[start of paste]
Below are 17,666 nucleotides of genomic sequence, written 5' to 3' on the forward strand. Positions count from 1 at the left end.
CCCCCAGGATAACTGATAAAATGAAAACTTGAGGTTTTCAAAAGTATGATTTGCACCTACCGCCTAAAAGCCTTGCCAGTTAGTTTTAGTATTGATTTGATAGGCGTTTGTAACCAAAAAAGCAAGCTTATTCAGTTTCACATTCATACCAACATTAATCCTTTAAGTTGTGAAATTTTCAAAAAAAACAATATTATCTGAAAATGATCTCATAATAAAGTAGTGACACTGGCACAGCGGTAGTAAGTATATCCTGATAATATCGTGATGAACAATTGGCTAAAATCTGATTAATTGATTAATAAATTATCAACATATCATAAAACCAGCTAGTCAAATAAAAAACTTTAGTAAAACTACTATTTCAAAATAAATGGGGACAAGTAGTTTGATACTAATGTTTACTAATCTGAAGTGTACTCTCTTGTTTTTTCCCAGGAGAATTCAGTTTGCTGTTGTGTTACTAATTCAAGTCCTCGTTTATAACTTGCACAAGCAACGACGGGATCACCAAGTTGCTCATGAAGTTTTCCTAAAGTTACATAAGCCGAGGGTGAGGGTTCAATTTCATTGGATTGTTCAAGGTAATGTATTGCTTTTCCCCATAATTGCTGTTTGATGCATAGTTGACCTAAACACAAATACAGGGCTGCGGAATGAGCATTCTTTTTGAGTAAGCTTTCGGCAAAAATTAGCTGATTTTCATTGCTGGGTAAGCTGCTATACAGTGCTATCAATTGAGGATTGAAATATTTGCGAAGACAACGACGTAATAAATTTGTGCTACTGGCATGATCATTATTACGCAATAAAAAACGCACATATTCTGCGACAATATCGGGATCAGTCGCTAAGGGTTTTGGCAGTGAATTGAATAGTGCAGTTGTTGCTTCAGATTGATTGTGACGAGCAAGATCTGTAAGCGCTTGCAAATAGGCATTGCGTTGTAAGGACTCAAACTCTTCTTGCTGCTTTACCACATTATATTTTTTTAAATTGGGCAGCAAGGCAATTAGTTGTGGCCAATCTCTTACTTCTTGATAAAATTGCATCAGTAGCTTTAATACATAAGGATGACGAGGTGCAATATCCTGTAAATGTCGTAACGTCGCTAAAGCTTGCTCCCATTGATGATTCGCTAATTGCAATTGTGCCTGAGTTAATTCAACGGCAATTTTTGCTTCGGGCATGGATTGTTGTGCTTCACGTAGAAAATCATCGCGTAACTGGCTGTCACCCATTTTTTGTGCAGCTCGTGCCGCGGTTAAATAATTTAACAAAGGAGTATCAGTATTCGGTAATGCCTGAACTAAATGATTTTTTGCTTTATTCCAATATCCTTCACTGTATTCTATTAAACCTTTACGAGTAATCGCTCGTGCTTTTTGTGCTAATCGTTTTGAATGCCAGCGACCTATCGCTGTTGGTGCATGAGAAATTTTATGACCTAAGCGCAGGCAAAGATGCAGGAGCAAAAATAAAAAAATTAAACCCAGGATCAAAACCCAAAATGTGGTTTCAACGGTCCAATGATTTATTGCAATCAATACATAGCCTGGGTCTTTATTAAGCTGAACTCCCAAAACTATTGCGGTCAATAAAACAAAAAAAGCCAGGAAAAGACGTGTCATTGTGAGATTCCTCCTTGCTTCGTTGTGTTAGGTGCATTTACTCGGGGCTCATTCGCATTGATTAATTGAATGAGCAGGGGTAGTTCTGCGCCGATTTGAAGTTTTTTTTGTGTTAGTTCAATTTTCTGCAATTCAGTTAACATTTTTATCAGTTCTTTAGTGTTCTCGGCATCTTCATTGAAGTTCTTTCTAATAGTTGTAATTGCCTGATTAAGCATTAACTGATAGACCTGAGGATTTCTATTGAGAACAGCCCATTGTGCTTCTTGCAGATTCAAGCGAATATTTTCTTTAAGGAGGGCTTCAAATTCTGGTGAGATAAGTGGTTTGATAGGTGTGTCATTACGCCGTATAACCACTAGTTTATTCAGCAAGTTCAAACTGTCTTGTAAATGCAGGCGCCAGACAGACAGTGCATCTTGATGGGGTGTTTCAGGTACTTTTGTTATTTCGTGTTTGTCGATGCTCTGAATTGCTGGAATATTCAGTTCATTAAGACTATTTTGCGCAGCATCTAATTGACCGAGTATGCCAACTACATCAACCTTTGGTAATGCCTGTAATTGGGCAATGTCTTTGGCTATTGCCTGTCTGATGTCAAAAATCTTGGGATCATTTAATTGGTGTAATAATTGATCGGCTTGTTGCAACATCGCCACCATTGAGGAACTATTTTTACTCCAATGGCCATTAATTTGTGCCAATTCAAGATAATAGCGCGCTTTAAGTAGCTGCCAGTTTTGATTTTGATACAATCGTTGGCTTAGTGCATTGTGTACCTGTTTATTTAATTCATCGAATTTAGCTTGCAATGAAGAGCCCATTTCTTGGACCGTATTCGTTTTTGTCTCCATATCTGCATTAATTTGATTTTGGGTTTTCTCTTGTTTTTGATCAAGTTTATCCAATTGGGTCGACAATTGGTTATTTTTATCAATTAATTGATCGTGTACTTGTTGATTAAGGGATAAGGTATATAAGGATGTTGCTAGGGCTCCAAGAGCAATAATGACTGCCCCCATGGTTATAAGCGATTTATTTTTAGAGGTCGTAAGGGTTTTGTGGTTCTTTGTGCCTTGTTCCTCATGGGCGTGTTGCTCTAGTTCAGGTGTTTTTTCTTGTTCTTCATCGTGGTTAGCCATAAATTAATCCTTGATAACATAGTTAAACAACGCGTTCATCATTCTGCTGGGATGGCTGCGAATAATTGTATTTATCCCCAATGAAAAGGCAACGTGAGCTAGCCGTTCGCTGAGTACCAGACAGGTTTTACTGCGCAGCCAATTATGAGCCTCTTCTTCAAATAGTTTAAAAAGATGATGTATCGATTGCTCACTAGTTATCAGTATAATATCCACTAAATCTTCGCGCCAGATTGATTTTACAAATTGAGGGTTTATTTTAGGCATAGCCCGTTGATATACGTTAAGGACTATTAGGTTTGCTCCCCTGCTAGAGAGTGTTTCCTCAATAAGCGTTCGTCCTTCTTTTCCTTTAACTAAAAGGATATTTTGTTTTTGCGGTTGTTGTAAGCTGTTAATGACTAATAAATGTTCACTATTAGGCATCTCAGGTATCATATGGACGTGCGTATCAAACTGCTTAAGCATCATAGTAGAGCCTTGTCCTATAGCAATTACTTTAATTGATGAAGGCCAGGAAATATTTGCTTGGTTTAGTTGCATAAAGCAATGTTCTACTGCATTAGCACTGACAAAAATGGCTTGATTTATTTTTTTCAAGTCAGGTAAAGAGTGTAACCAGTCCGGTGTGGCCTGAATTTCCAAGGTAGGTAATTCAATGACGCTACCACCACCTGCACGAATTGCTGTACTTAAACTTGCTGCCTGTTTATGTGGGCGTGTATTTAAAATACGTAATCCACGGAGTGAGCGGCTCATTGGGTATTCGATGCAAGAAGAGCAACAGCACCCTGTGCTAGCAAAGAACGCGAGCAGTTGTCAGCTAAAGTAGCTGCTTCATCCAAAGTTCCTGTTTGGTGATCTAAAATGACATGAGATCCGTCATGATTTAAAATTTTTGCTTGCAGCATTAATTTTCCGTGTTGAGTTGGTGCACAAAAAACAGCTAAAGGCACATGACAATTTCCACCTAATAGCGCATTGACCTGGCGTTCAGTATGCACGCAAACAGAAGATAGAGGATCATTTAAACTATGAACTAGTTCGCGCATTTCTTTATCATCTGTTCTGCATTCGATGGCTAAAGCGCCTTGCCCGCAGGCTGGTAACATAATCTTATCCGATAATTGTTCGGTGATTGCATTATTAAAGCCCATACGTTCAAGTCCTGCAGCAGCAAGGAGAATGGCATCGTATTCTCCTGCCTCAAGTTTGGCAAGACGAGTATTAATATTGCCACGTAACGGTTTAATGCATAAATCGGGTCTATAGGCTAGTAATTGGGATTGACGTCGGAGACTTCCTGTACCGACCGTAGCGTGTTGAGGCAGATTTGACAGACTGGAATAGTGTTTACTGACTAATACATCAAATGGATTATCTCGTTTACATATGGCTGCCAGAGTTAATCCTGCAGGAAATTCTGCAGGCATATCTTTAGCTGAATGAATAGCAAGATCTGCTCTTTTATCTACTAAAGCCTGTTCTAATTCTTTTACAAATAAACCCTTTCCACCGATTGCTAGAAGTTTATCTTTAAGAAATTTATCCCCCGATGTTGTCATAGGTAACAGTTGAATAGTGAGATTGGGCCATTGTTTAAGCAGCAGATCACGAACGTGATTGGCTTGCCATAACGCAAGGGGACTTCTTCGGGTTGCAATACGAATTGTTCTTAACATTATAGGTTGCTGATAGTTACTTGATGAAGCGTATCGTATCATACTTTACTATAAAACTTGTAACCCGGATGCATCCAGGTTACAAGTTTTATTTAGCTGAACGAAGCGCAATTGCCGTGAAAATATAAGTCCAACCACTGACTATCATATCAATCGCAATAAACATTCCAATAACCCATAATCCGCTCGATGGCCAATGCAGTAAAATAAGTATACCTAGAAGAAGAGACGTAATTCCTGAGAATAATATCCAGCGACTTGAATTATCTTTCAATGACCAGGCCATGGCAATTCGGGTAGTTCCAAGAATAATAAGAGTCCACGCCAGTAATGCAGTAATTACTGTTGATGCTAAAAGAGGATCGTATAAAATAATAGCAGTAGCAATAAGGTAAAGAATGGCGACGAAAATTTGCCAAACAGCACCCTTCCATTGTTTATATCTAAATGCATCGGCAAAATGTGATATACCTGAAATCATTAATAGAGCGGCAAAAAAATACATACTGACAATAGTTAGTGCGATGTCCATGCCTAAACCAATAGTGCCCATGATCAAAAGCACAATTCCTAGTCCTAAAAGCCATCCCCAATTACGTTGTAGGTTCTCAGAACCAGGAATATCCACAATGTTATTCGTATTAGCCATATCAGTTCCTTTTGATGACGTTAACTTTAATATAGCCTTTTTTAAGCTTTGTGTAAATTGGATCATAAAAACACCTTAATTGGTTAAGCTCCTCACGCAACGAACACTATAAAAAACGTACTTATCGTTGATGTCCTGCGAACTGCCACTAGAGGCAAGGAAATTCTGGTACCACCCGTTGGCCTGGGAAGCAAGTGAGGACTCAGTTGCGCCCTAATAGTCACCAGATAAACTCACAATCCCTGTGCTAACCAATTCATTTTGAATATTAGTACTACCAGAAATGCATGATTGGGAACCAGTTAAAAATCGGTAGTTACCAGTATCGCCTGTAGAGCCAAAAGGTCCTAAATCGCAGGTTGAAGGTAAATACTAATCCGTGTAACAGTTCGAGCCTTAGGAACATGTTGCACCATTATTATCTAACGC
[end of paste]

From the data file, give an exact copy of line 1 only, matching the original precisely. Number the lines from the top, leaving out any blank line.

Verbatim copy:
Below are 17,666 nucleotides of genomic sequence, written 5' to 3' on the forward strand. Positions count from 1 at the left end.